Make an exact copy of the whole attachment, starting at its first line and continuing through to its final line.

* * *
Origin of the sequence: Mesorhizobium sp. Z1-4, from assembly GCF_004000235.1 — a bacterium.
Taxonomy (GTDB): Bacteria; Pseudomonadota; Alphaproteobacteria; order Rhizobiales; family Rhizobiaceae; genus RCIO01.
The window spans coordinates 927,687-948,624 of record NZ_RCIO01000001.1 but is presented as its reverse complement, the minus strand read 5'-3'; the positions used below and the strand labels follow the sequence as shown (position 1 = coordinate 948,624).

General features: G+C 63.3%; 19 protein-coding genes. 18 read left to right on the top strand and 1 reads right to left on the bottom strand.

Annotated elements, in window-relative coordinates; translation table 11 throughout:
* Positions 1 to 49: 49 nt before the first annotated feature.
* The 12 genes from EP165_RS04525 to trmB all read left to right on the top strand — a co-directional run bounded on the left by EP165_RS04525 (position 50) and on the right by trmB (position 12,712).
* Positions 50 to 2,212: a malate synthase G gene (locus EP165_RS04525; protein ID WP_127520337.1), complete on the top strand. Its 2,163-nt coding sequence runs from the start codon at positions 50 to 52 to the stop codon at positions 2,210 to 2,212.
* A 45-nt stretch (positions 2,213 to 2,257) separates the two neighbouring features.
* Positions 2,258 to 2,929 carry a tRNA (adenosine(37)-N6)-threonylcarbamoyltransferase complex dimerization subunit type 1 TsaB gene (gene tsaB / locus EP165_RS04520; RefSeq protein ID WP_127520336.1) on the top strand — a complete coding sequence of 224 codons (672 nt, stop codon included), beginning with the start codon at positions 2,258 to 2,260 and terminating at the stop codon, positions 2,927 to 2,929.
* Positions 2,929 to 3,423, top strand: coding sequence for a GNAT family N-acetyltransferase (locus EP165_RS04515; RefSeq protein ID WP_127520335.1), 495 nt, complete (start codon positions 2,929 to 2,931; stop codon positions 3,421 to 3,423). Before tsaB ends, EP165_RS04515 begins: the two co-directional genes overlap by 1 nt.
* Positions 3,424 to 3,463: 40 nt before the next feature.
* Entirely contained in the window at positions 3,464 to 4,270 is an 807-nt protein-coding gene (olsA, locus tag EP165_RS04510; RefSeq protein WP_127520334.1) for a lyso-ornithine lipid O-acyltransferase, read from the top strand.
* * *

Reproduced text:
Origin of the sequence: Mesorhizobium sp. Z1-4, from assembly GCF_004000235.1 — a bacterium.
Taxonomy (GTDB): Bacteria; Pseudomonadota; Alphaproteobacteria; order Rhizobiales; family Rhizobiaceae; genus RCIO01.
The window spans coordinates 927,687-948,624 of record NZ_RCIO01000001.1 but is presented as its reverse complement, the minus strand read 5'-3'; the positions used below and the strand labels follow the sequence as shown (position 1 = coordinate 948,624).

General features: G+C 63.3%; 19 protein-coding genes. 18 read left to right on the top strand and 1 reads right to left on the bottom strand.

Annotated elements, in window-relative coordinates; translation table 11 throughout:
* Positions 1 to 49: 49 nt before the first annotated feature.
* The 12 genes from EP165_RS04525 to trmB all read left to right on the top strand — a co-directional run bounded on the left by EP165_RS04525 (position 50) and on the right by trmB (position 12,712).
* Positions 50 to 2,212: a malate synthase G gene (locus EP165_RS04525; protein ID WP_127520337.1), complete on the top strand. Its 2,163-nt coding sequence runs from the start codon at positions 50 to 52 to the stop codon at positions 2,210 to 2,212.
* A 45-nt stretch (positions 2,213 to 2,257) separates the two neighbouring features.
* Positions 2,258 to 2,929 carry a tRNA (adenosine(37)-N6)-threonylcarbamoyltransferase complex dimerization subunit type 1 TsaB gene (gene tsaB / locus EP165_RS04520; RefSeq protein ID WP_127520336.1) on the top strand — a complete coding sequence of 224 codons (672 nt, stop codon included), beginning with the start codon at positions 2,258 to 2,260 and terminating at the stop codon, positions 2,927 to 2,929.
* Positions 2,929 to 3,423, top strand: coding sequence for a GNAT family N-acetyltransferase (locus EP165_RS04515; RefSeq protein ID WP_127520335.1), 495 nt, complete (start codon positions 2,929 to 2,931; stop codon positions 3,421 to 3,423). Before tsaB ends, EP165_RS04515 begins: the two co-directional genes overlap by 1 nt.
* Positions 3,424 to 3,463: 40 nt before the next feature.
* Entirely contained in the window at positions 3,464 to 4,270 is an 807-nt protein-coding gene (olsA, locus tag EP165_RS04510; RefSeq protein WP_127520334.1) for a lyso-ornithine lipid O-acyltransferase, read from the top strand.